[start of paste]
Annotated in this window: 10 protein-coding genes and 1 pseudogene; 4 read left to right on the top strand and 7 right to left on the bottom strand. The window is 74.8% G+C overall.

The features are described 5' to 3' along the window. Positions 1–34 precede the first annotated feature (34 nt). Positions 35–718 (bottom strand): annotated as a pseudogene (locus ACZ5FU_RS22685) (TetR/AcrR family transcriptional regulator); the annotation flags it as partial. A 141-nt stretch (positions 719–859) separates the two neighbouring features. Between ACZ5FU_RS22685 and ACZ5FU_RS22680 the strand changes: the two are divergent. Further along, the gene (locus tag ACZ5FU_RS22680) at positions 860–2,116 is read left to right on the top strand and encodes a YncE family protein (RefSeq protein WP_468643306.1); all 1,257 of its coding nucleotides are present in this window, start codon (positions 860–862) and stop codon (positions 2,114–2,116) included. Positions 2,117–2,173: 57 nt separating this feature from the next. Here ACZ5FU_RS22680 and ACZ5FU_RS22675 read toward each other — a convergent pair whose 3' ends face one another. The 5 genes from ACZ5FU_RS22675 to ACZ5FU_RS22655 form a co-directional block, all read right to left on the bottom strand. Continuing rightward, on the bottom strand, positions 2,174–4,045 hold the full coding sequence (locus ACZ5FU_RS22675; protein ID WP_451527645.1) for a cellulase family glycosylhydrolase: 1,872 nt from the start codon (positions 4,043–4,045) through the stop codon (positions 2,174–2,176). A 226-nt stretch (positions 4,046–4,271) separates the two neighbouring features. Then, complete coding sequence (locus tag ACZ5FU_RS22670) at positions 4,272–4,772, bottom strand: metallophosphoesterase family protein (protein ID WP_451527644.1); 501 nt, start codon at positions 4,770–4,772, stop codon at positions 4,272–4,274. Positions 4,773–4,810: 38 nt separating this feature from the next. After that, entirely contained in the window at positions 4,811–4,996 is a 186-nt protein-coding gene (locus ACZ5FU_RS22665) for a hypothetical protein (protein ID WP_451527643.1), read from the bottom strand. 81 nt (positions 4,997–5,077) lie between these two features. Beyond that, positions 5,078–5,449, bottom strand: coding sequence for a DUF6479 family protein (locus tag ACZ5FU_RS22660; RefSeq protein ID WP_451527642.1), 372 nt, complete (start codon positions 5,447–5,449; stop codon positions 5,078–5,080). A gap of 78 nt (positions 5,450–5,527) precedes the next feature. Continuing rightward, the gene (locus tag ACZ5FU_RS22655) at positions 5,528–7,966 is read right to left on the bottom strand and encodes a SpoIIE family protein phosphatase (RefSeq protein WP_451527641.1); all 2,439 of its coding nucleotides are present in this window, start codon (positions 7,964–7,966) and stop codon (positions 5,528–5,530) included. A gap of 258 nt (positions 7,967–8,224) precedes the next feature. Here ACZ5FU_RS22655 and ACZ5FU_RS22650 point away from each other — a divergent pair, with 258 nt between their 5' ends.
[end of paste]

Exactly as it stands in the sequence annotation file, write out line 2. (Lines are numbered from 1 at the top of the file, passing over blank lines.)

The features are described 5' to 3' along the window. Positions 1–34 precede the first annotated feature (34 nt). Positions 35–718 (bottom strand): annotated as a pseudogene (locus ACZ5FU_RS22685) (TetR/AcrR family transcriptional regulator); the annotation flags it as partial. A 141-nt stretch (positions 719–859) separates the two neighbouring features. Between ACZ5FU_RS22685 and ACZ5FU_RS22680 the strand changes: the two are divergent. Further along, the gene (locus tag ACZ5FU_RS22680) at positions 860–2,116 is read left to right on the top strand and encodes a YncE family protein (RefSeq protein WP_468643306.1); all 1,257 of its coding nucleotides are present in this window, start codon (positions 860–862) and stop codon (positions 2,114–2,116) included. Positions 2,117–2,173: 57 nt separating this feature from the next. Here ACZ5FU_RS22680 and ACZ5FU_RS22675 read toward each other — a convergent pair whose 3' ends face one another. The 5 genes from ACZ5FU_RS22675 to ACZ5FU_RS22655 form a co-directional block, all read right to left on the bottom strand. Continuing rightward, on the bottom strand, positions 2,174–4,045 hold the full coding sequence (locus ACZ5FU_RS22675; protein ID WP_451527645.1) for a cellulase family glycosylhydrolase: 1,872 nt from the start codon (positions 4,043–4,045) through the stop codon (positions 2,174–2,176). A 226-nt stretch (positions 4,046–4,271) separates the two neighbouring features. Then, complete coding sequence (locus tag ACZ5FU_RS22670) at positions 4,272–4,772, bottom strand: metallophosphoesterase family protein (protein ID WP_451527644.1); 501 nt, start codon at positions 4,770–4,772, stop codon at positions 4,272–4,274. Positions 4,773–4,810: 38 nt separating this feature from the next. After that, entirely contained in the window at positions 4,811–4,996 is a 186-nt protein-coding gene (locus ACZ5FU_RS22665) for a hypothetical protein (protein ID WP_451527643.1), read from the bottom strand. 81 nt (positions 4,997–5,077) lie between these two features. Beyond that, positions 5,078–5,449, bottom strand: coding sequence for a DUF6479 family protein (locus tag ACZ5FU_RS22660; RefSeq protein ID WP_451527642.1), 372 nt, complete (start codon positions 5,447–5,449; stop codon positions 5,078–5,080). A gap of 78 nt (positions 5,450–5,527) precedes the next feature. Continuing rightward, the gene (locus tag ACZ5FU_RS22655) at positions 5,528–7,966 is read right to left on the bottom strand and encodes a SpoIIE family protein phosphatase (RefSeq protein WP_451527641.1); all 2,439 of its coding nucleotides are present in this window, start codon (positions 7,964–7,966) and stop codon (positions 5,528–5,530) included. A gap of 258 nt (positions 7,967–8,224) precedes the next feature. Here ACZ5FU_RS22655 and ACZ5FU_RS22650 point away from each other — a divergent pair, with 258 nt between their 5' ends.